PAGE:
Tiny Data Superstars: IoT Sensors Market Expected to Surpass $107.74B by 2031


The boiled-down essence – the lifeblood, if you will – of the Internet of Things as we know it is connectivity. That much is clear. Nevertheless, pure salience demands that this very lifeblood would face great trouble without sensors and other like IoT devices. Think of them, if you will, as tiny data superstars. In this vein, they make possible real-time transmissions of granular data, capturing detailed information that (when harnessed as analytics) can be instrumental in myriad ways. These include identifying industry trends, establishing predictive monitoring systems to better serve operational maintenance needs, and gleaning insights that become bona fide gold for tech companies – from the greenest of startups to the most well-established powerhouses – vying for the best-possible solutions that meet IoT-centric demands the world over.

This is why the latest market projections from the research team at SkyQuest – regarding IoT sensors, specifically – make a whole lot of sense.

According to SkyQuest, the IoT sensors market (valued at approximately $11.2 billion in 2022 and $14.4 billion in 2023, mind you) is now poised to grow to upwards of… drum roll, please…

$107.74 billion by 2031, representing a compound annual growth rate of 28.6%.

I’m telling y’all, IoT sensors really are tiny data superstars.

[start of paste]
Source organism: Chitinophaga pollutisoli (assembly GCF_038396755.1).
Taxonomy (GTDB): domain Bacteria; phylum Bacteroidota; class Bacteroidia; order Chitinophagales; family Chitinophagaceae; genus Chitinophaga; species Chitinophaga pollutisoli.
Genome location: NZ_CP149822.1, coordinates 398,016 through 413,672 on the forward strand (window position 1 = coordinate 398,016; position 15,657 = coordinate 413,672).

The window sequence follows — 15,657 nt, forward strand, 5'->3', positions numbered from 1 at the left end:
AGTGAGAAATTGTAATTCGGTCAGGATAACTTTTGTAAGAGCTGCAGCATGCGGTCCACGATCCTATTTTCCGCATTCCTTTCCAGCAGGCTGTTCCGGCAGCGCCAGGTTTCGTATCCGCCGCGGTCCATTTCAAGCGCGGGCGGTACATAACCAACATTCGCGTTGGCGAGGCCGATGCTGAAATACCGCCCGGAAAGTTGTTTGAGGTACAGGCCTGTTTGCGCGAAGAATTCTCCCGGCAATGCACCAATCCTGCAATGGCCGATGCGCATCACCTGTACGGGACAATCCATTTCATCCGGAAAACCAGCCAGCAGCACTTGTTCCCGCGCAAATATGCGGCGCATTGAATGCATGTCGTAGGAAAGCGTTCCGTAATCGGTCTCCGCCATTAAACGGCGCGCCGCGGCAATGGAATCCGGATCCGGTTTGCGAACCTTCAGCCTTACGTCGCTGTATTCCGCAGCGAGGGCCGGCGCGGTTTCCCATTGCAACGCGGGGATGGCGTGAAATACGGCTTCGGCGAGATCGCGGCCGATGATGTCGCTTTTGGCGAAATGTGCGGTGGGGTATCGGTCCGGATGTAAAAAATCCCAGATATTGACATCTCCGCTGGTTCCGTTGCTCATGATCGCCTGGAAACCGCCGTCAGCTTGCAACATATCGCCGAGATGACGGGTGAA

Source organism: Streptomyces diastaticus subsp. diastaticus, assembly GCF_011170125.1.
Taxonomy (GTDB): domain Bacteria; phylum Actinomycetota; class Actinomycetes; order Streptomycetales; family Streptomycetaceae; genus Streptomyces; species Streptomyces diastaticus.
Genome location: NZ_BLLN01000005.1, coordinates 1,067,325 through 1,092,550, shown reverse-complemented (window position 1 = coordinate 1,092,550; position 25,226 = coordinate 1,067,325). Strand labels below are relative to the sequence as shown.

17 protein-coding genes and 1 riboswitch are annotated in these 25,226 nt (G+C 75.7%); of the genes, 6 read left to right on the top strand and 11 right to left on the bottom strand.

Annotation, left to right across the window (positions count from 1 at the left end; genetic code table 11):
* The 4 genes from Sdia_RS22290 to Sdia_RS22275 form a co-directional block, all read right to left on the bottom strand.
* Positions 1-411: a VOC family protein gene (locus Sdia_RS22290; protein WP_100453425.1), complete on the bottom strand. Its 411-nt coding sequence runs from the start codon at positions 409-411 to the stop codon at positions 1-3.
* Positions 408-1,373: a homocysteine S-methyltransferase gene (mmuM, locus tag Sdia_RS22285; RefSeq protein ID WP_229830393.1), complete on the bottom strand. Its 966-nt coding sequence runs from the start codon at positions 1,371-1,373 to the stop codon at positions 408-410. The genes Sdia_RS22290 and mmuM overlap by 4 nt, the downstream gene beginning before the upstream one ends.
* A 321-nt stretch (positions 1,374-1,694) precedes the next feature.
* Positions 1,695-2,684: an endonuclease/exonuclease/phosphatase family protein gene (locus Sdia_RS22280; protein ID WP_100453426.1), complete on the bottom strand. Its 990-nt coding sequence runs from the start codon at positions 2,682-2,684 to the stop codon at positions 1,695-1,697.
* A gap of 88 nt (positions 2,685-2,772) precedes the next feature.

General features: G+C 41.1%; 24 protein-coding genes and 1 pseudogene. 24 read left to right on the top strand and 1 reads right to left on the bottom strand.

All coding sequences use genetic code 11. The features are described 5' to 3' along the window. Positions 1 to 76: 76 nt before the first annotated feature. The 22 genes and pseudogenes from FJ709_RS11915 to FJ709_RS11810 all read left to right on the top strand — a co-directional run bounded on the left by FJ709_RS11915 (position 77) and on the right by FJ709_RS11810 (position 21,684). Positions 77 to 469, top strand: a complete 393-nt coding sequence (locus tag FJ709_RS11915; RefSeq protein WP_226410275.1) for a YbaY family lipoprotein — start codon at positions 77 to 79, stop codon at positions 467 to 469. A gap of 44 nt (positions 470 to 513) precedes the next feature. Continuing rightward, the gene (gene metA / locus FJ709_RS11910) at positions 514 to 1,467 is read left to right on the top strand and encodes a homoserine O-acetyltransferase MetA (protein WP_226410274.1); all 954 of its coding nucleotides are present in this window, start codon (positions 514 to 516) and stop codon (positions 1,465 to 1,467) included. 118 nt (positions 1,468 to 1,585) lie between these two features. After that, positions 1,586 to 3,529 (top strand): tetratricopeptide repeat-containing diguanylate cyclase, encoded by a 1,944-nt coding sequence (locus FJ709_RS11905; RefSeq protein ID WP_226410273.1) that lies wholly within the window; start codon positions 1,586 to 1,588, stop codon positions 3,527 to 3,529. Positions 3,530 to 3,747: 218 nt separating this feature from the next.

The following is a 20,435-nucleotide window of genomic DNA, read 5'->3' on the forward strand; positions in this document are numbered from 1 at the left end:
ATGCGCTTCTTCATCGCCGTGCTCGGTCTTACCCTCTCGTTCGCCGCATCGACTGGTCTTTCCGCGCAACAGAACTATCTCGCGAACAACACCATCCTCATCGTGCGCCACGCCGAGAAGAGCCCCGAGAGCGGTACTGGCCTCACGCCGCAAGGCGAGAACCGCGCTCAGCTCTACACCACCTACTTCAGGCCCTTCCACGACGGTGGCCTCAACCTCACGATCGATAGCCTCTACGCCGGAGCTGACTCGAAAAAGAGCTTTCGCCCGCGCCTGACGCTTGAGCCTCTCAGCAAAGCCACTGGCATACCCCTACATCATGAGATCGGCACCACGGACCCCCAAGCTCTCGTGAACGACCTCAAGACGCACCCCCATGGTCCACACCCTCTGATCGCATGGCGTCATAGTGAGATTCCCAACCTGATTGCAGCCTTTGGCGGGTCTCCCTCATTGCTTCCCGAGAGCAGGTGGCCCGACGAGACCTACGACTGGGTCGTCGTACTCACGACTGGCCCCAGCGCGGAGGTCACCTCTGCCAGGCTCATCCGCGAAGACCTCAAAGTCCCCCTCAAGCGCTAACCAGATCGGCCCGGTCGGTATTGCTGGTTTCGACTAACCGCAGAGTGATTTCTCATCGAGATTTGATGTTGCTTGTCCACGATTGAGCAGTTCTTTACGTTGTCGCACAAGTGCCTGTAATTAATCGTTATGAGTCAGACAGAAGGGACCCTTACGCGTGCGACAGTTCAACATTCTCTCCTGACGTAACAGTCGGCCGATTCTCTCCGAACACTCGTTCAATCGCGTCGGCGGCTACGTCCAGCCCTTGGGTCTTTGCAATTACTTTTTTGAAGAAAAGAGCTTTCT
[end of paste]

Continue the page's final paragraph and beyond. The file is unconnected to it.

As SkyQuest’s report details, high sensor adoption rates will continue to spike left and right; for consumer verticals like home automation and wearable electronics, for commercial applications like retail, entertainment, agriculture, supply chain and so on, and for industrial purposes like min-maxing energy resourcefulness, warehouse and factory automation, AI-enabled robotics, transportation and even healthcare.

In terms of deeper specifics, SkyQuest touches on image and touch sensors, proximity and motion-based/gesture-sensitive sensors, light and occupancy sensors and more. The two they shed the most light on, however, are pressure and temperature sensors. The former are typically used in vehicles and industrial facilities, playing big roles in maintaining safety by keeping pressure in check (and warning operators as to when it reaches unsafe levels). The latter, per SkyQuest, “are anticipated to gain high popularity in farming operations, leak detection, cold storage/cold chain monitoring, and HVAC optimization,” to name a few.

In short, these tiny data superstars are rockin’ and rollin’. I try to stay apprised of tons of updates in the IoT space, so I’ll continue to update as new (and improving) sensor use cases roll around.

Edited by Greg Tavarez
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